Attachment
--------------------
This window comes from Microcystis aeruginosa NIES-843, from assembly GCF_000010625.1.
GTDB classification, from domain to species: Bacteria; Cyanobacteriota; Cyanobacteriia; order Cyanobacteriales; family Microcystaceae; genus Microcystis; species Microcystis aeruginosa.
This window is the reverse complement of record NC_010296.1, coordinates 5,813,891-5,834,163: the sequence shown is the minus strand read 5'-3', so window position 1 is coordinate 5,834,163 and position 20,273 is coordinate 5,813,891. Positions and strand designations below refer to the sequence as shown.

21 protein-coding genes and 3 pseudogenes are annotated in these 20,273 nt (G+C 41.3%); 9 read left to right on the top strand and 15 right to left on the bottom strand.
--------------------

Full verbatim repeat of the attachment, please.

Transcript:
This window comes from Microcystis aeruginosa NIES-843, from assembly GCF_000010625.1.
GTDB classification, from domain to species: Bacteria; Cyanobacteriota; Cyanobacteriia; order Cyanobacteriales; family Microcystaceae; genus Microcystis; species Microcystis aeruginosa.
This window is the reverse complement of record NC_010296.1, coordinates 5,813,891-5,834,163: the sequence shown is the minus strand read 5'-3', so window position 1 is coordinate 5,834,163 and position 20,273 is coordinate 5,813,891. Positions and strand designations below refer to the sequence as shown.

21 protein-coding genes and 3 pseudogenes are annotated in these 20,273 nt (G+C 41.3%); 9 read left to right on the top strand and 15 right to left on the bottom strand.